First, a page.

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I was born and raised in Georgia, but that didn’t make me a Southerner, far from it. My parents were both from Utah, and as a result, raised me to avoid certain Southern customs. I never learned to say “y’all” or “I’m fixin’ to.” In fact, I grew up disliking those phrases. Despite this, my childhood is firmly rooted in the red clay of Georgia, and always will be.
My life had been fairly stable: middle class, two parents, you know. But in the middle of my junior year at high school, my parents received bad news. My dad’s job had been cut. Fortunately, the company he worked for had offered him a new position… in Oregon. This meant that at the end of the school year, my family would have to take the modern Oregon Trail on interstate freeways to cross the US from southeast to northwest.
Was I devastated? Of course I was. My life had been shattered faster than a baseball hitting a window. My senior year in high school would be spent trying to fit into a completely new social environment: one where friendship circles were already well-developed and where it would be difficult to insert myself. And then just as soon as I made friends there, the school year would be over, and I would be off to college, thrown into yet another new social environment, and this time without my family nearby.
I was crushed when I thought of losing my friends. I’ve never been a social butterfly, but I was not a social outcast either. I prided myself on being popular with the people I did hang out with. Leaving them would be rough, to say the least.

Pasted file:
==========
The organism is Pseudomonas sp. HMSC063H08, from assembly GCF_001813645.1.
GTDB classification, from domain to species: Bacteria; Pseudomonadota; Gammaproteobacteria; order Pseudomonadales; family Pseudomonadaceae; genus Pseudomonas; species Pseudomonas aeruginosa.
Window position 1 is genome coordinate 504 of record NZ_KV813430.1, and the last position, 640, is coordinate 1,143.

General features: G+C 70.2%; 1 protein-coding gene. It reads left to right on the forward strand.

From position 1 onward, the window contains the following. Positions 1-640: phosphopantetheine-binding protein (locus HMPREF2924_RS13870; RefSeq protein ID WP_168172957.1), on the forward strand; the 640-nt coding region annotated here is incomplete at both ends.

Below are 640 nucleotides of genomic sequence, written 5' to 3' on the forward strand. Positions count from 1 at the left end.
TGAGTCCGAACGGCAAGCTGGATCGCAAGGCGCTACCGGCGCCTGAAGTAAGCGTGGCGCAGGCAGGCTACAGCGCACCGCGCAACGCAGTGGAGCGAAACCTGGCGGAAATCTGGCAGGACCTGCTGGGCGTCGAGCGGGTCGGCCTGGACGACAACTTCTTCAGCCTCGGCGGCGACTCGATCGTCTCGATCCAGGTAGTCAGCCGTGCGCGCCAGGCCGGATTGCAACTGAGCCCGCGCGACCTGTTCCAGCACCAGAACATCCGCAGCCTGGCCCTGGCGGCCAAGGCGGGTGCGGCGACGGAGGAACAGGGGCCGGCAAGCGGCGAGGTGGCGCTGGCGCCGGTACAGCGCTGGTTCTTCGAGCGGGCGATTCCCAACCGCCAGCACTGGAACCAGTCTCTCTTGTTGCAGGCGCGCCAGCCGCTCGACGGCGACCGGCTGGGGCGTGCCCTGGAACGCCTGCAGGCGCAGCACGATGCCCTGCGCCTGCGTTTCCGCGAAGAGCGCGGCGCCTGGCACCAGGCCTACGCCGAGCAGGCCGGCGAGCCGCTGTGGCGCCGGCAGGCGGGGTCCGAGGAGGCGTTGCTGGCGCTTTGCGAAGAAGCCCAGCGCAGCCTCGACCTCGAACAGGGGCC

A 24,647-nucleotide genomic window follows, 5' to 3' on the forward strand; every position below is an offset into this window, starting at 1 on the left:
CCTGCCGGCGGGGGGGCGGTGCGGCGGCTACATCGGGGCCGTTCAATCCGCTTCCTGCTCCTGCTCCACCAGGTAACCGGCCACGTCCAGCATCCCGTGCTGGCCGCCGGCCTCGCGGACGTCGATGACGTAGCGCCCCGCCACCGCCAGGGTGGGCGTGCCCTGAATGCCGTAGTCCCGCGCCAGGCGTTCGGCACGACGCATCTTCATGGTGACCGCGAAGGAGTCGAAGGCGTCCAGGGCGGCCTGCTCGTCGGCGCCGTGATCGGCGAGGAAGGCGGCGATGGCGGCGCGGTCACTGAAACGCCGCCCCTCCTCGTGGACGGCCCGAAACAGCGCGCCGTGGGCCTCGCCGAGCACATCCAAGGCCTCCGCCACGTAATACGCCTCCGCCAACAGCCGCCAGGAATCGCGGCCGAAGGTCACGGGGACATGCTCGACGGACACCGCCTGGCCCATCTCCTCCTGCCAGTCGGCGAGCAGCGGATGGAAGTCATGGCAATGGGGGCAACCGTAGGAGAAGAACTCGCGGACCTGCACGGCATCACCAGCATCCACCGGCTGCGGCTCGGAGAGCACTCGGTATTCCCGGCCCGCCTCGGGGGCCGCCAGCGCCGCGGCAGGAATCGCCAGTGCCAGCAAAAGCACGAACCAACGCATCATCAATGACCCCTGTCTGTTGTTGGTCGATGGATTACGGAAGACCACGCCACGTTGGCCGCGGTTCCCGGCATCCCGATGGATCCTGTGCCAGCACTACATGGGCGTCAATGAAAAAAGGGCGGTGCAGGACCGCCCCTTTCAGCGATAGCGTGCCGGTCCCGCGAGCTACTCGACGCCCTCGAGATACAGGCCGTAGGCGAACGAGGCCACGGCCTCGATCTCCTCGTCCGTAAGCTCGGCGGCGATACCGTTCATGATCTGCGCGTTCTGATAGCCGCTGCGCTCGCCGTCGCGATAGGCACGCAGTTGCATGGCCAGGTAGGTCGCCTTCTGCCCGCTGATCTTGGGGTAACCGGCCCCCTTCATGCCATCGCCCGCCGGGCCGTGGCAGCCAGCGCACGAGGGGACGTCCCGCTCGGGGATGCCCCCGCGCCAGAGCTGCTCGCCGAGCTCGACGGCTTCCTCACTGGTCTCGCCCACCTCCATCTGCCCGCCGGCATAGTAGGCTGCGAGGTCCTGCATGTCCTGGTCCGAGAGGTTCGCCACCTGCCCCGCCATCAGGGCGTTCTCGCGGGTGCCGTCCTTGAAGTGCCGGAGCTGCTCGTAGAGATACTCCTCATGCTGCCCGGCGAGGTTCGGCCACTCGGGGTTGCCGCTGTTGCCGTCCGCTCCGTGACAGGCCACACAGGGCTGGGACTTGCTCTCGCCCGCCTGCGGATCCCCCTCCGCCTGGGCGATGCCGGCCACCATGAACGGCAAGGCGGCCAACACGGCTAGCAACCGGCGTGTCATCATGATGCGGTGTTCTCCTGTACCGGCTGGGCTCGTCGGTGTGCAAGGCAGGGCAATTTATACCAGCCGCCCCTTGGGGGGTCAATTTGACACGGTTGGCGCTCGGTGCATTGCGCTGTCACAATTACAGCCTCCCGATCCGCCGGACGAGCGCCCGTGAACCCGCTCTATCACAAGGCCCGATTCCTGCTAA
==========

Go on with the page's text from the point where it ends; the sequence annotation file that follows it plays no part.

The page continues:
I have learned, however, that time is a great healer. After a few weeks, I felt better. The initial emotional blow had passed. Now that my mind was no longer clouded by sadness, I was able to think about this upcoming move in a new way. I usually get along with everybody. I’m a nice person. Moving to this far away land of Oregon would be full of opportunity. I could start with a fresh record. If I made a good first impression, I had many choices before me. I started to look at the bright side of things. Maybe the school there would be better. Maybe I would make really great friends. Maybe the nearby Cascade Mountains would be fun to explore.
After a while, my whole outlook had changed. No longer was I melancholy and pessimistic. I was positive and hopeful. Sure, I will still be saddened by the move. I will always miss my friends. There will be no more familiarity. I will have to assert myself, something that could prove a challenge. And yet, I almost look forward to the chance.
I know that many people have endured similar shocking changes in their lives, some harder than mine, some easier. Either way, the core experience is the same. Adaptation is key. Don’t become mired in self-pity. Look up, don’t look down. Staring at your feet the entire time will ensure that you never see where you’re going.
I know that many of you might say, “My case is an exception, no one has had it as bad as I have.” All I can say is to give it a chance. No one can hold you back but yourself. Recognize this and realize your true potential. Just as I learned, change is not an enemy. It’s an opportunity.
Look up, smile, and keep moving forward.





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